June 27, 2014

The University of California system has ended a ban on investing in companies that were created based on research at the university. Janet Napolitano, the system's president, said, “The technology and companies incubated at UC have a direct and critical impact on the state’s economic growth, and our continued support is integral to our university’s public mission."


June 27, 2014

In today's Academic Minute, Anne Warlaumont, a cognitive scientist at the University of California at Merced, discusses positive feedback loops, or the way successful interaction catalyzes future successful interaction in children. Learn more about the Academic Minute here.

June 26, 2014

Wilberforce University, the oldest private historically black college in the country, is in danger of losing accreditation. The Higher Learning Commission of the North Central Association, this week sent the university a "show cause" order asking Wilberforce to give specific reasons and evidence that it should not lose accreditation. The letter says that Wilberforce is out of compliance with key requirements, such as having an effectively functioning board and sufficient financial resources. The university has a deficit in its main operating fund of nearly $10 mllion, is in default on some bond debt, and problems with the physical plan have left the campus "unsafe and unhealthy," the letter says. University officials did not respond to local reporters seeking comment on the accreditor's action.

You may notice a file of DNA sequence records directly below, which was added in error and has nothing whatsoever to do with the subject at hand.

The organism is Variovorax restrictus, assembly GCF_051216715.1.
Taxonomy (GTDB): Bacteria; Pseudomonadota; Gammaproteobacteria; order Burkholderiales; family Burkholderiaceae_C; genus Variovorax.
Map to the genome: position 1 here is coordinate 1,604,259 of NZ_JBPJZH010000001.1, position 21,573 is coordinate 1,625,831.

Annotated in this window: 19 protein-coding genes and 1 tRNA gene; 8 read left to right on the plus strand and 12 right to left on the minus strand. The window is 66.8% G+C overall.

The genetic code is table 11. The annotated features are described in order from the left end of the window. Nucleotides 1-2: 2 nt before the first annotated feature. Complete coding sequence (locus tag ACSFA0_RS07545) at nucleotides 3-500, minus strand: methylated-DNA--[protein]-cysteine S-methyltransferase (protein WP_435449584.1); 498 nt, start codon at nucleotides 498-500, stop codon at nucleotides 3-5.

June 26, 2014

The Obama administration is delaying its plan to develop a controversial rule that would require online programs to obtain approval from each and every state in which they enroll students, a top Education Department official said Wednesday.

Under Secretary of Education Ted Mitchell said that the administration would not develop a new “state authorization” regulation for distance education programs before its November 1 deadline.